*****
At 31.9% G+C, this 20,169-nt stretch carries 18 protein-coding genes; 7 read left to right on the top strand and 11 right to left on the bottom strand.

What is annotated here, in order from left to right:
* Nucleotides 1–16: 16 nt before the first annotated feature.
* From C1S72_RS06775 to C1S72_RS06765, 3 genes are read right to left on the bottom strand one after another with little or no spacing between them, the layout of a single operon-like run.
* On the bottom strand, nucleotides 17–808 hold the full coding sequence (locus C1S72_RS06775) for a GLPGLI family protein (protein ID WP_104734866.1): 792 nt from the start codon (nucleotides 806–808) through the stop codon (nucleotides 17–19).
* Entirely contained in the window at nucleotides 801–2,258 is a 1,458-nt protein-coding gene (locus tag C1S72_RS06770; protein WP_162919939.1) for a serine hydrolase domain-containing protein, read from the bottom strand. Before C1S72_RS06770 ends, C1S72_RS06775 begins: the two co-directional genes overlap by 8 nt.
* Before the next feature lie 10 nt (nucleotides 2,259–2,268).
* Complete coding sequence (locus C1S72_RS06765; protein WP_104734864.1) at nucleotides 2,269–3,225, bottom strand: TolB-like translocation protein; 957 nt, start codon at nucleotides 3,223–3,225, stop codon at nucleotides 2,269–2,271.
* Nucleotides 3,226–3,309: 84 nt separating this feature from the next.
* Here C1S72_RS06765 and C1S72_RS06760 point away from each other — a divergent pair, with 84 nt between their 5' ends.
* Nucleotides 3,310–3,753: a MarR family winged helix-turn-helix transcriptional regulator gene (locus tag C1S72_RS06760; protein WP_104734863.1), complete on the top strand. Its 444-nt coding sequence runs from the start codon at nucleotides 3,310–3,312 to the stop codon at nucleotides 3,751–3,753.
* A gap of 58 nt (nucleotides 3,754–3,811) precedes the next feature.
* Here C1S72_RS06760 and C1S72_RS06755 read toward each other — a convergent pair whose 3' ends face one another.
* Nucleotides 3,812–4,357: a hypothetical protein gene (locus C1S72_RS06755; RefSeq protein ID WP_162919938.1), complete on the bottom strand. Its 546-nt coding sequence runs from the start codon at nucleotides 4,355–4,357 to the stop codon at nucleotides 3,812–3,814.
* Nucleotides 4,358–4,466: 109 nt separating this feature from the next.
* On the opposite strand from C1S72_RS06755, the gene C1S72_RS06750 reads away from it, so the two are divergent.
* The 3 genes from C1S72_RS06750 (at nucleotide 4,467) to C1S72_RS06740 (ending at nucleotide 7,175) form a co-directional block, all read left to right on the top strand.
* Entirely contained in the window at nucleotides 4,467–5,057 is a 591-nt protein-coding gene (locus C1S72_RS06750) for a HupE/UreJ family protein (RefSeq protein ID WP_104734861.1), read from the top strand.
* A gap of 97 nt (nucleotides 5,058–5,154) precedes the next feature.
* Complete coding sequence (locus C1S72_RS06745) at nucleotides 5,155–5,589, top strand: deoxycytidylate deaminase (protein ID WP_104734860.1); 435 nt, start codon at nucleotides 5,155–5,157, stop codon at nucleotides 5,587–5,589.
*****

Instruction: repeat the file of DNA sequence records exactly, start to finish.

At 31.9% G+C, this 20,169-nt stretch carries 18 protein-coding genes; 7 read left to right on the top strand and 11 right to left on the bottom strand.

What is annotated here, in order from left to right:
* Nucleotides 1–16: 16 nt before the first annotated feature.
* From C1S72_RS06775 to C1S72_RS06765, 3 genes are read right to left on the bottom strand one after another with little or no spacing between them, the layout of a single operon-like run.
* On the bottom strand, nucleotides 17–808 hold the full coding sequence (locus C1S72_RS06775) for a GLPGLI family protein (protein ID WP_104734866.1): 792 nt from the start codon (nucleotides 806–808) through the stop codon (nucleotides 17–19).
* Entirely contained in the window at nucleotides 801–2,258 is a 1,458-nt protein-coding gene (locus tag C1S72_RS06770; protein WP_162919939.1) for a serine hydrolase domain-containing protein, read from the bottom strand. Before C1S72_RS06770 ends, C1S72_RS06775 begins: the two co-directional genes overlap by 8 nt.
* Before the next feature lie 10 nt (nucleotides 2,259–2,268).
* Complete coding sequence (locus C1S72_RS06765; protein WP_104734864.1) at nucleotides 2,269–3,225, bottom strand: TolB-like translocation protein; 957 nt, start codon at nucleotides 3,223–3,225, stop codon at nucleotides 2,269–2,271.
* Nucleotides 3,226–3,309: 84 nt separating this feature from the next.
* Here C1S72_RS06765 and C1S72_RS06760 point away from each other — a divergent pair, with 84 nt between their 5' ends.
* Nucleotides 3,310–3,753: a MarR family winged helix-turn-helix transcriptional regulator gene (locus tag C1S72_RS06760; protein WP_104734863.1), complete on the top strand. Its 444-nt coding sequence runs from the start codon at nucleotides 3,310–3,312 to the stop codon at nucleotides 3,751–3,753.
* A gap of 58 nt (nucleotides 3,754–3,811) precedes the next feature.
* Here C1S72_RS06760 and C1S72_RS06755 read toward each other — a convergent pair whose 3' ends face one another.
* Nucleotides 3,812–4,357: a hypothetical protein gene (locus C1S72_RS06755; RefSeq protein ID WP_162919938.1), complete on the bottom strand. Its 546-nt coding sequence runs from the start codon at nucleotides 4,355–4,357 to the stop codon at nucleotides 3,812–3,814.
* Nucleotides 4,358–4,466: 109 nt separating this feature from the next.
* On the opposite strand from C1S72_RS06755, the gene C1S72_RS06750 reads away from it, so the two are divergent.
* The 3 genes from C1S72_RS06750 (at nucleotide 4,467) to C1S72_RS06740 (ending at nucleotide 7,175) form a co-directional block, all read left to right on the top strand.
* Entirely contained in the window at nucleotides 4,467–5,057 is a 591-nt protein-coding gene (locus C1S72_RS06750) for a HupE/UreJ family protein (RefSeq protein ID WP_104734861.1), read from the top strand.
* A gap of 97 nt (nucleotides 5,058–5,154) precedes the next feature.
* Complete coding sequence (locus C1S72_RS06745) at nucleotides 5,155–5,589, top strand: deoxycytidylate deaminase (protein ID WP_104734860.1); 435 nt, start codon at nucleotides 5,155–5,157, stop codon at nucleotides 5,587–5,589.